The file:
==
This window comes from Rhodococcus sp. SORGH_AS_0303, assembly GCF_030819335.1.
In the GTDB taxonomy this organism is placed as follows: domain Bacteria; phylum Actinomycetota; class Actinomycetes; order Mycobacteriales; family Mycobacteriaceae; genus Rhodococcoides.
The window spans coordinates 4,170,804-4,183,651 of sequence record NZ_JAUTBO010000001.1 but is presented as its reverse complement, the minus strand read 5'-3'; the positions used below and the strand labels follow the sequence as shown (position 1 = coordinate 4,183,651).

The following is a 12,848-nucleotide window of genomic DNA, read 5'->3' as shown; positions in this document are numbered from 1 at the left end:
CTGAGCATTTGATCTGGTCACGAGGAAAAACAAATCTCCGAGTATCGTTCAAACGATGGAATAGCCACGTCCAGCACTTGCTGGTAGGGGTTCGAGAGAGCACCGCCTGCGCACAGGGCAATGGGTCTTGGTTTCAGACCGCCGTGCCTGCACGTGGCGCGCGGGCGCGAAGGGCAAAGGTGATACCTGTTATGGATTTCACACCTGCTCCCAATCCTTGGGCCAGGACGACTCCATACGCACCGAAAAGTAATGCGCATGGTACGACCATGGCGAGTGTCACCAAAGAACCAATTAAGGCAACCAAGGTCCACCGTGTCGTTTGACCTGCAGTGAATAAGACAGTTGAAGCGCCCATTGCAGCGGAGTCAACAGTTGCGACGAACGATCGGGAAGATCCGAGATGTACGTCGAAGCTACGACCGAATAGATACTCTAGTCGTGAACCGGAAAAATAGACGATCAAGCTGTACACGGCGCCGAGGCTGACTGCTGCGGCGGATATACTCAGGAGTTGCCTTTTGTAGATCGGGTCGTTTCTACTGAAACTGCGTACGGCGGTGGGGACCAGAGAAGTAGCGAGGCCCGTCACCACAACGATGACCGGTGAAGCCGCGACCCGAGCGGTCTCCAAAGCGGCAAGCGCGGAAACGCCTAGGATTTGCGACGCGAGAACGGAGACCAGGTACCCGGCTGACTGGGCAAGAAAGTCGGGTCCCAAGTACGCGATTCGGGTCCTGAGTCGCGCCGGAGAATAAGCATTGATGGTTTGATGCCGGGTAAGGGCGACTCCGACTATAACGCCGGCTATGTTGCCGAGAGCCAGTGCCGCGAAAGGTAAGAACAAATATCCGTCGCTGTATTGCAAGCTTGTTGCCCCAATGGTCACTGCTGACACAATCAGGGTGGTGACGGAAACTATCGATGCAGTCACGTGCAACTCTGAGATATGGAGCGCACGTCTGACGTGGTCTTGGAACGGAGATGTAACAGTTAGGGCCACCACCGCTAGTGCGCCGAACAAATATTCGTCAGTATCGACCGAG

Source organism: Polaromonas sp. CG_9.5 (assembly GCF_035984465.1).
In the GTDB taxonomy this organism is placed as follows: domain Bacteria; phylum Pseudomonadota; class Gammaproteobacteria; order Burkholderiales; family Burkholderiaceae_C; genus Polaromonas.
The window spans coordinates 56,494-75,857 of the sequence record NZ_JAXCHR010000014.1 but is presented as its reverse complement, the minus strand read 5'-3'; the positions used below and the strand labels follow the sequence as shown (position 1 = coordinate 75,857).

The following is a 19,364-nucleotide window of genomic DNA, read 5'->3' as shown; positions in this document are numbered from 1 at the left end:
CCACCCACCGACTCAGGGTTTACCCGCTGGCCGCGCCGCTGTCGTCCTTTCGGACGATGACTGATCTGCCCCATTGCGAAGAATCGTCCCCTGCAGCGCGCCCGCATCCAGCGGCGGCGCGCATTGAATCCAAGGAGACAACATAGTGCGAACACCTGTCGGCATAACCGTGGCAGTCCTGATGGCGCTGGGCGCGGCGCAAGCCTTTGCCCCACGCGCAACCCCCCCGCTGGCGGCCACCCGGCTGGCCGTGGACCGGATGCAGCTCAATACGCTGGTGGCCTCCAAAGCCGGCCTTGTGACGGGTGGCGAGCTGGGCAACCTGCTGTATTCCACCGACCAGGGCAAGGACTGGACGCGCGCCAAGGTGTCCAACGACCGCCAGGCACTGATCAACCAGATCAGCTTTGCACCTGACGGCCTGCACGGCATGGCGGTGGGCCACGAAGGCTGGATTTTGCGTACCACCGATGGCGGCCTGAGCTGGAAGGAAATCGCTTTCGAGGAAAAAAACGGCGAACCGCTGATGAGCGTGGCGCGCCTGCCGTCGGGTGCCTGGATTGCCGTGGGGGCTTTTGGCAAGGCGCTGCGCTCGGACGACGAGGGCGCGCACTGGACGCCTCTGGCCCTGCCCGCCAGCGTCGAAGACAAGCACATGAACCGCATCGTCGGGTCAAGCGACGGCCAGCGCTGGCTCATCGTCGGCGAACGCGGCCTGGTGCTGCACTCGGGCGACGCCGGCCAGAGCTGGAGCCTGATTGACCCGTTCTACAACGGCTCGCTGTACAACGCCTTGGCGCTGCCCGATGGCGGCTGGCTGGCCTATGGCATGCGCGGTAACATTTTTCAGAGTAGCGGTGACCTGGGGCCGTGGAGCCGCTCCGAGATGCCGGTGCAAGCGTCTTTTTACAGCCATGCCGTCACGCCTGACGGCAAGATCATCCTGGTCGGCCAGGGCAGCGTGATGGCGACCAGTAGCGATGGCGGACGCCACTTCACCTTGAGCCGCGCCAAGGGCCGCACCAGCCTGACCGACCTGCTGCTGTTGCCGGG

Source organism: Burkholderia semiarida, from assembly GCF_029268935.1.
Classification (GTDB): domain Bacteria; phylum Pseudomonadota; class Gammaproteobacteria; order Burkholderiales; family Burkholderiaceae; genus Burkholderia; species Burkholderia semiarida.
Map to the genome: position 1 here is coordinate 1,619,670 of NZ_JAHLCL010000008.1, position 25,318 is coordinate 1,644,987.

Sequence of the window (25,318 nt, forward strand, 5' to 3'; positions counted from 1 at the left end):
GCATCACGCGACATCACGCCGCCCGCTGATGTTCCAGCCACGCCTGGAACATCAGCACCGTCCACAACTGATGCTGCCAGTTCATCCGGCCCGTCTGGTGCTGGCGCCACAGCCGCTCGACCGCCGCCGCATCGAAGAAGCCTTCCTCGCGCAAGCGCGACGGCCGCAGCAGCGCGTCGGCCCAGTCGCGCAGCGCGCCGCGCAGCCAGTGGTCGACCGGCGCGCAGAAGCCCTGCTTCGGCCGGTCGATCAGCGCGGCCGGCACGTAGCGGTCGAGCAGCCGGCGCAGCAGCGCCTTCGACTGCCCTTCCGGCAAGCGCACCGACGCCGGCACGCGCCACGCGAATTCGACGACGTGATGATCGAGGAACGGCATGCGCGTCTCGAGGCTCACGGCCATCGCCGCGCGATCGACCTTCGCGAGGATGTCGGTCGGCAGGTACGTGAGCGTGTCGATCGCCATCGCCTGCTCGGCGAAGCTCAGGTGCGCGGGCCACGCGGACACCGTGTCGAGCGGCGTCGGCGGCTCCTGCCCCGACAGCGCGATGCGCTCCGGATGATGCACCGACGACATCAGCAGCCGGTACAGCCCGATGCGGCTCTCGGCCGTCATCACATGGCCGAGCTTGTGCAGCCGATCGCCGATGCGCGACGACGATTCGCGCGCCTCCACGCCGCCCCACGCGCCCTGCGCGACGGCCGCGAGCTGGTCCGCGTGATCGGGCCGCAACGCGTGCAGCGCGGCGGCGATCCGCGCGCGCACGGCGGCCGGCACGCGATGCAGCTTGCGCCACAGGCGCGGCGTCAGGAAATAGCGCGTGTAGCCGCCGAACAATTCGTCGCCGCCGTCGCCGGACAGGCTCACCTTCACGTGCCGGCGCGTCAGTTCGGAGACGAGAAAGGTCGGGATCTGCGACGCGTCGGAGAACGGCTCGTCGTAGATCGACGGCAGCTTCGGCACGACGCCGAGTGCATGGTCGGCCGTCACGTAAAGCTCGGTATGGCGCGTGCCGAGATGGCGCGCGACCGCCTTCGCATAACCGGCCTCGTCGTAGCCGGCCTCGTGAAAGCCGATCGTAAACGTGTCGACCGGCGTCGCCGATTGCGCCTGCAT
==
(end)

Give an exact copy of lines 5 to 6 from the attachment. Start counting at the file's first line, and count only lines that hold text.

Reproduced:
CTGAGCATTTGATCTGGTCACGAGGAAAAACAAATCTCCGAGTATCGTTCAAACGATGGAATAGCCACGTCCAGCACTTGCTGGTAGGGGTTCGAGAGAGCACCGCCTGCGCACAGGGCAATGGGTCTTGGTTTCAGACCGCCGTGCCTGCACGTGGCGCGCGGGCGCGAAGGGCAAAGGTGATACCTGTTATGGATTTCACACCTGCTCCCAATCCTTGGGCCAGGACGACTCCATACGCACCGAAAAGTAATGCGCATGGTACGACCATGGCGAGTGTCACCAAAGAACCAATTAAGGCAACCAAGGTCCACCGTGTCGTTTGACCTGCAGTGAATAAGACAGTTGAAGCGCCCATTGCAGCGGAGTCAACAGTTGCGACGAACGATCGGGAAGATCCGAGATGTACGTCGAAGCTACGACCGAATAGATACTCTAGTCGTGAACCGGAAAAATAGACGATCAAGCTGTACACGGCGCCGAGGCTGACTGCTGCGGCGGATATACTCAGGAGTTGCCTTTTGTAGATCGGGTCGTTTCTACTGAAACTGCGTACGGCGGTGGGGACCAGAGAAGTAGCGAGGCCCGTCACCACAACGATGACCGGTGAAGCCGCGACCCGAGCGGTCTCCAAAGCGGCAAGCGCGGAAACGCCTAGGATTTGCGACGCGAGAACGGAGACCAGGTACCCGGCTGACTGGGCAAGAAAGTCGGGTCCCAAGTACGCGATTCGGGTCCTGAGTCGCGCCGGAGAATAAGCATTGATGGTTTGATGCCGGGTAAGGGCGACTCCGACTATAACGCCGGCTATGTTGCCGAGAGCCAGTGCCGCGAAAGGTAAGAACAAATATCCGTCGCTGTATTGCAAGCTTGTTGCCCCAATGGTCACTGCTGACACAATCAGGGTGGTGACGGAAACTATCGATGCAGTCACGTGCAACTCTGAGATATGGAGCGCACGTCTGACGTGGTCTTGGAACGGAGATGTAACAGTTAGGGCCACCACCGCTAGTGCGCCGAACAAATATTCGTCAGTATCGACCGAG

Source organism: Polaromonas sp. CG_9.5 (assembly GCF_035984465.1).